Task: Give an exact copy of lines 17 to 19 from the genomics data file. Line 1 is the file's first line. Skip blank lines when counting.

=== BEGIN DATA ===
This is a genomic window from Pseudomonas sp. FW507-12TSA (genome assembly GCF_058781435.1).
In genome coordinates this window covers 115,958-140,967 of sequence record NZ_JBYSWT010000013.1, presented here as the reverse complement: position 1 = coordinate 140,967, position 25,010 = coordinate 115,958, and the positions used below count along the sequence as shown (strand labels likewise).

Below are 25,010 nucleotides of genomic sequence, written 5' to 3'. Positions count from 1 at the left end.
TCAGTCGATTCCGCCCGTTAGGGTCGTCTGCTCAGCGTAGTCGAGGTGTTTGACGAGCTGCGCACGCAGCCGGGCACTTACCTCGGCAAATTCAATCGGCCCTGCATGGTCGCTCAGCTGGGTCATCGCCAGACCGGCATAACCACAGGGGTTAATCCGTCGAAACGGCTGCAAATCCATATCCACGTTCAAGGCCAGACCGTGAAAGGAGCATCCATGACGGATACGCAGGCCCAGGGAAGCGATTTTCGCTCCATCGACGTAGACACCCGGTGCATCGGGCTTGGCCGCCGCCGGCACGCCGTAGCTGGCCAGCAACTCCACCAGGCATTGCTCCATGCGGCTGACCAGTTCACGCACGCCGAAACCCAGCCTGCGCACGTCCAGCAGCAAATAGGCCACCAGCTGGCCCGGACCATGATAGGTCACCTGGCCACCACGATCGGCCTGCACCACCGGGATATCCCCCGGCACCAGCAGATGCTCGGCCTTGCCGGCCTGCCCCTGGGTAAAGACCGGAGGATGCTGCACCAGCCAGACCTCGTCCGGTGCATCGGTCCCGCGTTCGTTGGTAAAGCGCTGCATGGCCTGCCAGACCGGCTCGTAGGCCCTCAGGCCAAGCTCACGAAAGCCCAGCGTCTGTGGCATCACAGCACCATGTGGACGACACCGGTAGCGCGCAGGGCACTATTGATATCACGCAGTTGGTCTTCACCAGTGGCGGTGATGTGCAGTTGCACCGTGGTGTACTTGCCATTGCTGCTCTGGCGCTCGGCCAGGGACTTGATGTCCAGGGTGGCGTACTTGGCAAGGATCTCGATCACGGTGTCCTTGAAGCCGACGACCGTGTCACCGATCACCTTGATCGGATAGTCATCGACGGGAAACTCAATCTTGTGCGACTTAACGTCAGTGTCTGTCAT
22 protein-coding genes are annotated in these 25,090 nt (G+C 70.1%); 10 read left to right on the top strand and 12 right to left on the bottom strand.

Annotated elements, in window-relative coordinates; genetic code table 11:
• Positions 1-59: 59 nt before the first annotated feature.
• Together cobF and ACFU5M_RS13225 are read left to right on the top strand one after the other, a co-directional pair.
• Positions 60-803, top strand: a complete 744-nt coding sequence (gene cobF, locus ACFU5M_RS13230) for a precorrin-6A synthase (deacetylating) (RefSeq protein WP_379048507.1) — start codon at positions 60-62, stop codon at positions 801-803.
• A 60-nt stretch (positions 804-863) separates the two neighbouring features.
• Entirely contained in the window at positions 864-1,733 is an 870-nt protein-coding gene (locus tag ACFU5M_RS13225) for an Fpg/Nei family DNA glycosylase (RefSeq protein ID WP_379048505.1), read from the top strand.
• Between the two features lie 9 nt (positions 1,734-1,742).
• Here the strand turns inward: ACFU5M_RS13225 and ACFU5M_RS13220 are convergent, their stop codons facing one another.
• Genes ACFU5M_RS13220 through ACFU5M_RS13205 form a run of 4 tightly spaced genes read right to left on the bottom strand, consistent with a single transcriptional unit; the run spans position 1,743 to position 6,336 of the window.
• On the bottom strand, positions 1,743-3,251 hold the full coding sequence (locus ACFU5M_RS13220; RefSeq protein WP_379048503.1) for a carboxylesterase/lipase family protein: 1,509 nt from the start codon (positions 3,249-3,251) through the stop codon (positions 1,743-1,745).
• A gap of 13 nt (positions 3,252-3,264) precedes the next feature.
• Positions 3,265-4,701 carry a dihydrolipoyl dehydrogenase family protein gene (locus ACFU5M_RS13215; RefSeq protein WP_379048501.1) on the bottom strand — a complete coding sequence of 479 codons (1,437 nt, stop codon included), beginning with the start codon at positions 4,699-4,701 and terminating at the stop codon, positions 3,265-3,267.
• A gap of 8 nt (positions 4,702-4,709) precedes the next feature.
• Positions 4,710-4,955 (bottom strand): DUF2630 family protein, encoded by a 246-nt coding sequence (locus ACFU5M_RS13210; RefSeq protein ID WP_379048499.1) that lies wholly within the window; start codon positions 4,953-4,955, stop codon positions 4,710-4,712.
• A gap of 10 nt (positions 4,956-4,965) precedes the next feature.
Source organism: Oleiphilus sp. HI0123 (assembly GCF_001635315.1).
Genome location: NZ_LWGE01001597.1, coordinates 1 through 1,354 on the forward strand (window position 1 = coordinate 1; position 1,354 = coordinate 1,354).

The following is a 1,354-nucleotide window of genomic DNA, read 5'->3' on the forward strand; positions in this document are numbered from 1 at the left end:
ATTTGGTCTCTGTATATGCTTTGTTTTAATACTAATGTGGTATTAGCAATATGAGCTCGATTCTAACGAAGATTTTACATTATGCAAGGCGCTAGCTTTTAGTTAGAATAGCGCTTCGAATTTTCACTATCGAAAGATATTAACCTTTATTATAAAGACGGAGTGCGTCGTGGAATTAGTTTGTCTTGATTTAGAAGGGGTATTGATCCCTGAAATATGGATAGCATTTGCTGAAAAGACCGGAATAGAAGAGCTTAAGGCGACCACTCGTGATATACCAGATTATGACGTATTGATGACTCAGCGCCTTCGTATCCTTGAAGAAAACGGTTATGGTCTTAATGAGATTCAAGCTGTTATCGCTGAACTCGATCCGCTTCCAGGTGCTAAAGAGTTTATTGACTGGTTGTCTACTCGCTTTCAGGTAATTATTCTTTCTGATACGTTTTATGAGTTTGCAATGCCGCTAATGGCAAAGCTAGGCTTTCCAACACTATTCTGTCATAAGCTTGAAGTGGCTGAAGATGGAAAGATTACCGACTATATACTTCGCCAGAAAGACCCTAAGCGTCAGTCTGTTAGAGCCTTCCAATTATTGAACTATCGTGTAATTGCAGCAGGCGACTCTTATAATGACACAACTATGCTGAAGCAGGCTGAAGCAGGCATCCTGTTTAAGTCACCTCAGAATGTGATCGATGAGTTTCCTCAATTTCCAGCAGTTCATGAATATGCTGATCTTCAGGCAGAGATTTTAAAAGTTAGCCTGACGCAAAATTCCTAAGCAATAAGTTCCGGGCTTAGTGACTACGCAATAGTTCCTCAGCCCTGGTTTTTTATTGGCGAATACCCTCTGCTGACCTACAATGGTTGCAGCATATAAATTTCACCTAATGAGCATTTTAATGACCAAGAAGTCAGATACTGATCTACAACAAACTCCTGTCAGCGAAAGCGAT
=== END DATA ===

• Positions 3,265-4,701 carry a dihydrolipoyl dehydrogenase family protein gene (locus ACFU5M_RS13215; RefSeq protein WP_379048501.1) on the bottom strand — a complete coding sequence of 479 codons (1,437 nt, stop codon included), beginning with the start codon at positions 4,699-4,701 and terminating at the stop codon, positions 3,265-3,267.
• A gap of 8 nt (positions 4,702-4,709) precedes the next feature.
• Positions 4,710-4,955 (bottom strand): DUF2630 family protein, encoded by a 246-nt coding sequence (locus ACFU5M_RS13210; RefSeq protein ID WP_379048499.1) that lies wholly within the window; start codon positions 4,953-4,955, stop codon positions 4,710-4,712.